Where Michael Kopech, Nick Madrigal stand out as the White Sox reflect on the Opening Day roster

No one used the word “playoffs” repeatedly on Thursday. Perhaps the point is that they no longer have to.

The White Sox spent all spring training talking about their postseason expectations. Three months later, they were supposed to show whether or not those expectations were justified. Instead, they haven’t played a 2020 season inning yet, and the most recent regular-season baseball they played ended an 89-loss season.

But while it’s been an undoubtedly deflated stretch for White Sox fans, they were poised for their team to finally jump into the ranks of baseball contenders only to see the season postponed by the COVID-19 pandemic, a layoff. Baseball Shelter’s Three Months Didn’t lower expectations a bit on the south side.

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“I am still extremely optimistic,” said manager Rick Renteria. “We went in with the same mindset, to build on what we were building when we were cut in the spring. And I remain optimistic about how positively we can move forward. ”

Both Renteria and fellow White Sox Brain Trust member Rick Hahn were obviously excited about the idea of ​​finally bringing this team into a regular-season game.

Much was done, and rightfully so, from an active offseason that saw Hahn equip Renteria with veteran additions like Dallas Keuchel, Yasmani Grandal and Edwin Encarnacion. Face of the franchise José Abreu returned with a new contract. A long-term contract paved the way for super prospect Luis Robert to reach the major leagues, with Nick Madrigal not far behind. Michael Kopech’s one-year absence while recovering from Tommy John surgery was in the rearview mirror. And then there was that young nucleus of Yoan Moncada, Eloy Jiménez, Lucas Giolito and Tim Anderson that had everyone as giddy as the 2019 campaign came to an end.

None of that went anywhere. All of this still applies. So it’s no wonder that the spirits remain high at the corner of 35th and Shields.

Of course, this will be a season like no other. No team, including the carefully constructed White Sox, was built during a two-month sprint to a postseason that may or may not materialize, depending on the next curved ball released by the coronavirus and the United States’ response to the pandemic.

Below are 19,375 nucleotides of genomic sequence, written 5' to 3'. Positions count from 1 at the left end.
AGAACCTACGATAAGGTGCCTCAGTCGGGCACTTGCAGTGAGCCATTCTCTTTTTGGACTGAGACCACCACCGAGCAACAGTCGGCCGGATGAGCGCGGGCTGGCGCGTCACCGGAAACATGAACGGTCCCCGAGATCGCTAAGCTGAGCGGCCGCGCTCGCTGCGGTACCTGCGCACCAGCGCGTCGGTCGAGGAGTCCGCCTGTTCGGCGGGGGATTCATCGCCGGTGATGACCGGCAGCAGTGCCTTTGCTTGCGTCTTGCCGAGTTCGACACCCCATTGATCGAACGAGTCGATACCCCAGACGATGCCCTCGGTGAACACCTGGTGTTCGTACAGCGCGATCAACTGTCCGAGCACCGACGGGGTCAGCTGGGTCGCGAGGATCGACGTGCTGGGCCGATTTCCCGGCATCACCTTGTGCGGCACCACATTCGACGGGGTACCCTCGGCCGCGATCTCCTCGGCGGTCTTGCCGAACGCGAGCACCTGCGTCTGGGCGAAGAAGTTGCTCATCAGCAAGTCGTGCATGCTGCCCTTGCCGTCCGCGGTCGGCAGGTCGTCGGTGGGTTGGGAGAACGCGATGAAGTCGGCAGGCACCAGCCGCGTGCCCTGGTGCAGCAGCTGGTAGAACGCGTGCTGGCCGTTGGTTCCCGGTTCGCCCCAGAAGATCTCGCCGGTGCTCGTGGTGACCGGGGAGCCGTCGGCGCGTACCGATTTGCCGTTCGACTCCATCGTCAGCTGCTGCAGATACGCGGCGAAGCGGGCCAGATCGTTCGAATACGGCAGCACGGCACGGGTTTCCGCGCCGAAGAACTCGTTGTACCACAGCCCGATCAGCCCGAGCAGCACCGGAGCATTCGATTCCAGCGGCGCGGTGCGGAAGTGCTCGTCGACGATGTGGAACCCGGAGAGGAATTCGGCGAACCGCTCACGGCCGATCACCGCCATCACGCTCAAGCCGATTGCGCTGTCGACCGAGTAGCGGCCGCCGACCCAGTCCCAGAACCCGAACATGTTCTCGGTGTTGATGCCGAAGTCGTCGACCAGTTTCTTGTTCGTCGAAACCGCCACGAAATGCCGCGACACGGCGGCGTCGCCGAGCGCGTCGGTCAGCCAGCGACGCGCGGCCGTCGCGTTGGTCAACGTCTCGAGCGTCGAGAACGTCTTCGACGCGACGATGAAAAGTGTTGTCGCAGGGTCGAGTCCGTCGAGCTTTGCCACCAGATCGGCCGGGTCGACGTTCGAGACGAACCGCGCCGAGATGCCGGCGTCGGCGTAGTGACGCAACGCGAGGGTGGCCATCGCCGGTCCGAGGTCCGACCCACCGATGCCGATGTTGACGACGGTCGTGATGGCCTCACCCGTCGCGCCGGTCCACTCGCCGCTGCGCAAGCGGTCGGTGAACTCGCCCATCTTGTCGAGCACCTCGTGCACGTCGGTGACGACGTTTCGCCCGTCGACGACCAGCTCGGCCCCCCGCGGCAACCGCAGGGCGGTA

But in the midst of the mile-long list of unknowns, baseball is running toward a 2020 season, and the White Sox appear to be in the same place they were in March: about to jump into containment mode.

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Sure, the Minnesota Twins added Josh Donaldson, but will his pitching team match thunder in his lineup? The Cleveland Indians might have the best rotation in baseball, but will that make up for their collection of heavyweight bats? The White Sox, of course, face many of their own questions (and more shocking ones, by the way), but their balance, if things go well, could overshadow their AL Central competition.

“It goes back to the old saying that you’re going to win 20, you’re going to lose 20. It’s what you do with the other 20 that makes the difference,” Hahn joked. “In all seriousness, we are obviously a young club. We have a multi-player club with high ceilings, and that means we probably have a lot of variation in terms of what we are able to do over the course of the season. On the plus side, (yeah) the guys quickly come out the door and reach their potential early, we could do extremely well in a 60 game sprint.

“If things are balanced across the level of talent and some guys reach that limit and some don’t make it, we feel like we’re pretty well balanced in terms of our ability to compete in a two-month period.”

What has changed about the White Sox is a change for the better. Kopech and other young arms that recovered from Tommy John’s surgery recovered. And what was supposed to be a group of mid-season reinforcements, including Carlos Rodon, among others, could provide full-season depth.

“At the beginning of the season, our pitch depth was a potential problem with Rodon returning from injury and Kopech had not pitched in a year and a half or so, not to mention some of the young players like (Dane) Dunning, ( Jimmy) Lambert, (Jonathan) Stiever, they were building their way back, “Hahn explained.” Now that we have a 60 game season and all those players are, knock on wood, unrestricted at this point from the point of view of health, suddenly you look at this team and you see that we are in a decent position from the point of view of launch depth. “

In the end, the White Sox haven’t changed their hopes and dreams for the 2020 season because they were built for so much more than the 2020 season. Long-term thinking that has been a trademark on the South Side during Hahn’s rebuilding project He’s gone nowhere, and because of that, the White Sox were created well beyond this year, built with the kind of young talent a perennial contender is expected to produce in the years to come.

But that doesn’t mean they can’t take advantage of all that talent this season and take that long-awaited leap in baseball’s upper class of competitors in the months to come.

“We have been building to the point where we are,” said Renteria. “This shortened season could boost it, speed it up.”